The Kelvins had lived at the dead end of Burkhardt Street, only a few blocks over from Dad and me, and as soon as we were big enough, it was bike races and tree-climbing and mud castles in the alley. We grew up with the fearful fascination of a shadowy, ubiquitous entity known only as the FBI, which was sometimes a force of good, sometimes not. This could’ve stemmed from the fact that Marissa’s father, Eric Kelvin (aka Rusty), and his brother Deek were always joking how the Effing BI was coming to get them——and they’d get us too, if we didn’t behave.

We were always on the lookout for Rusty. Marissa liked to talk about running away, but she didn’t dare. We didn’t tell grownups how bad things really were, for fear the FBI (later known as Child Protective Services) would take Marissa away and we’d never see each other again.

She was the only soul on Earth who knew my chosen field was born of angels, of this strange ability, the one she liked to joke was caused by a special bone in my head nobody else had. I’d earned my Bachelor’s on a full scholarship to UNL. The Master of Science that followed, however, had cost Dad a significant amount.

The engineering job offered by the National Oceanic and Atmospheric Administration would have meant relocating to Maryland. The forecasting position with the Weather Channel I’d been invited to apply for was in Atlanta. More offers came, over the years. I told no one about all the golden jobs I’d turned down.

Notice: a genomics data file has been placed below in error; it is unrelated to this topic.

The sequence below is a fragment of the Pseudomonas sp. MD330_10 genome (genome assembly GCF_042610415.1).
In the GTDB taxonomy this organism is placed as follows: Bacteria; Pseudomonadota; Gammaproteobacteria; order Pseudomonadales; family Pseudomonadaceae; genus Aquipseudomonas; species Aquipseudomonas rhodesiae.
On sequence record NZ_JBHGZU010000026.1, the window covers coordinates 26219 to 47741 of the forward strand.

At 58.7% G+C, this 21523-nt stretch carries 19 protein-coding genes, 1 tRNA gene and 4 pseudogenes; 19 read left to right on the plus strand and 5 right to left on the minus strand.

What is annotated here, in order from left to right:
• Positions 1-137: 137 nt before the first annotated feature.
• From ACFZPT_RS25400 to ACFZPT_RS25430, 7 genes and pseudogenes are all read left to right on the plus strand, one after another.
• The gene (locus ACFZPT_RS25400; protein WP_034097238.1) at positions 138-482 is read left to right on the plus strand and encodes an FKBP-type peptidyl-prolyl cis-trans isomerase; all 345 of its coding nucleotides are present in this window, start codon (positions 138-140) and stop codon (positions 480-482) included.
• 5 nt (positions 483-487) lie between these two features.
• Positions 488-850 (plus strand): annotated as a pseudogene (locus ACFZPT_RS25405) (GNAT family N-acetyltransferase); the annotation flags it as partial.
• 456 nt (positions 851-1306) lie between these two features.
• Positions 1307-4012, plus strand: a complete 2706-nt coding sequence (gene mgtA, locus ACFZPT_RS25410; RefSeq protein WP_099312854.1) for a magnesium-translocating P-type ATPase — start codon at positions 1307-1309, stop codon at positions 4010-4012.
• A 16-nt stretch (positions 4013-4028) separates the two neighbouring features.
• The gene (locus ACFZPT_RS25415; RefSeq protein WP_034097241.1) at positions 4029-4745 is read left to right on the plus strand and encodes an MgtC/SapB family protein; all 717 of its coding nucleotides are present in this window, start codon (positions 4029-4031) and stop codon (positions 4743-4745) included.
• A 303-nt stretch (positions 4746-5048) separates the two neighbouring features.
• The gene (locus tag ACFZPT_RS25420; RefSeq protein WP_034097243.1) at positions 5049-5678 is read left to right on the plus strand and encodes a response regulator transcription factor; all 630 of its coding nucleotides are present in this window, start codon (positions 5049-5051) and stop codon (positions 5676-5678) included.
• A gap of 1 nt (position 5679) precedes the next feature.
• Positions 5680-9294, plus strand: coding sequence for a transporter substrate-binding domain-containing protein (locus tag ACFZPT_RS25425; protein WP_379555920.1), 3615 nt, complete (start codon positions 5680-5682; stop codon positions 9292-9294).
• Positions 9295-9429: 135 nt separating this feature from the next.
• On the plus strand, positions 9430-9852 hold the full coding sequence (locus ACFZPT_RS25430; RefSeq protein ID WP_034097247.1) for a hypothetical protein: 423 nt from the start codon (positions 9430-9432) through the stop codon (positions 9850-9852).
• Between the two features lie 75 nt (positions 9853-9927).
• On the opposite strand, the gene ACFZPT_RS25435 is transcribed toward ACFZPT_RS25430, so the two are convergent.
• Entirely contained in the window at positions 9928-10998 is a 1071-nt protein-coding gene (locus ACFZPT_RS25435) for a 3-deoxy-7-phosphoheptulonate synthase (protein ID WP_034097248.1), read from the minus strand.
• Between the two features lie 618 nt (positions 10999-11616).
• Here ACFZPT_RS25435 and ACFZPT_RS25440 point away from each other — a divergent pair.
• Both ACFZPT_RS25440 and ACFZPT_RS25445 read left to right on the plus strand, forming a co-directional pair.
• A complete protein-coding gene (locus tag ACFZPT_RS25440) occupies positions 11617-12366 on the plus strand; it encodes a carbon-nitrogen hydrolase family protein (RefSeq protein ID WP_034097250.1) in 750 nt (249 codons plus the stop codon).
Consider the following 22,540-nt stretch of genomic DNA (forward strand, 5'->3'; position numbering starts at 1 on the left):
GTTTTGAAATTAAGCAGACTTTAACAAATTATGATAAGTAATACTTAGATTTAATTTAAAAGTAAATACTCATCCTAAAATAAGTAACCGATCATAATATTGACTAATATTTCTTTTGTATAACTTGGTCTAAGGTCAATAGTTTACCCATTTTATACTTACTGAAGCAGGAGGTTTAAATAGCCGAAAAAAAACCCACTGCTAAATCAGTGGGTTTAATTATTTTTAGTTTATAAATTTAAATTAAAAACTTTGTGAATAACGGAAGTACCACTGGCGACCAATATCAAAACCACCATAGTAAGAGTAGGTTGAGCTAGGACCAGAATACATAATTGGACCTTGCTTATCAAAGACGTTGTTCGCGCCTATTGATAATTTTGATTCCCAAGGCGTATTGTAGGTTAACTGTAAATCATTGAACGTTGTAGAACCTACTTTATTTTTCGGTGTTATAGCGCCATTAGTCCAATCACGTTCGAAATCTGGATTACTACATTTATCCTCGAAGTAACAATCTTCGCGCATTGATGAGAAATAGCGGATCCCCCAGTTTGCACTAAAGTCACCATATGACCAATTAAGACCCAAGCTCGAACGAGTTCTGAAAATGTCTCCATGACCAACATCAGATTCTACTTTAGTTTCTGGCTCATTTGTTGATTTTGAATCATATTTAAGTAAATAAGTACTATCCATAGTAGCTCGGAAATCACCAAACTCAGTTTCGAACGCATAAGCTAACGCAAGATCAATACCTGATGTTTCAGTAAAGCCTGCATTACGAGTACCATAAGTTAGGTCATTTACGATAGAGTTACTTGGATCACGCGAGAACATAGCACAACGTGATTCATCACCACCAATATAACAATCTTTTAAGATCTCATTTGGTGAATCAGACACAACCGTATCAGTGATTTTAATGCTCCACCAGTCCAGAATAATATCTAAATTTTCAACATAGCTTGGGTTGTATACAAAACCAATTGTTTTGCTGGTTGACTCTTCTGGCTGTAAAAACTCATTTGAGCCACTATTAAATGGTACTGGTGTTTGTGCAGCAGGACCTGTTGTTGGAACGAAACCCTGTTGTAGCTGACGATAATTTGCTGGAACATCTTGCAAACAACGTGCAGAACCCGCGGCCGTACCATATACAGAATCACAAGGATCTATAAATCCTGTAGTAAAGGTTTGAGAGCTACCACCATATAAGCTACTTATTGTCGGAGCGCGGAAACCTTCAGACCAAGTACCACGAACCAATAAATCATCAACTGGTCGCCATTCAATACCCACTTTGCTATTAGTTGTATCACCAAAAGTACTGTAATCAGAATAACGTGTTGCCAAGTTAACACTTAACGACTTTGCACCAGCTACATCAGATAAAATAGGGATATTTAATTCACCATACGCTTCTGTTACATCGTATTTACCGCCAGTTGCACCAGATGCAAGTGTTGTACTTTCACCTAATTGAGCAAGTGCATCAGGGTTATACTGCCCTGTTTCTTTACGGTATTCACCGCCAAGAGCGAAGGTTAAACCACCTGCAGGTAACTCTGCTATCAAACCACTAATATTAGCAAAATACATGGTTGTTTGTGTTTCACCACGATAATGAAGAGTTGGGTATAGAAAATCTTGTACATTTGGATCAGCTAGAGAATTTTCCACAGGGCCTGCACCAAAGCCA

Because in the end, how could I leave Lincoln? What if she came back, and I wasn’t here? Our past lived here, our roots, our secrets. If I moved somewhere else, I’d lose her even more.


Below: Spring 1990

Far below Lincoln East High School; below 70th Street; below the city; below the state of Nebraska…in fact, beneath the entire plane on which Middle America exists, a white-clad figure stands at one end of a dark and cavernous warehouse, one hand resting on an elaborate silver lever. Filling the warehouse are banks of pods, each one the size and shape of a coffin, each one sealed with a curving glass lid. Behind the glass, a silver vapor slowly swirls into and out of the mouths and noses of those who slumber within.

Down the rows at regular intervals stand more white figures, impassive but ready in the event that order must be restored. In their hands are metal instruments that coil at one end, encrusted with dully gleaming gems, engraved with crude symbols.

In the darkness above, row by row of large, immobile orbs hanging in midair begin to glow. Wan, white light creeps across the landscape of the warehouse floor until every pod is illuminated.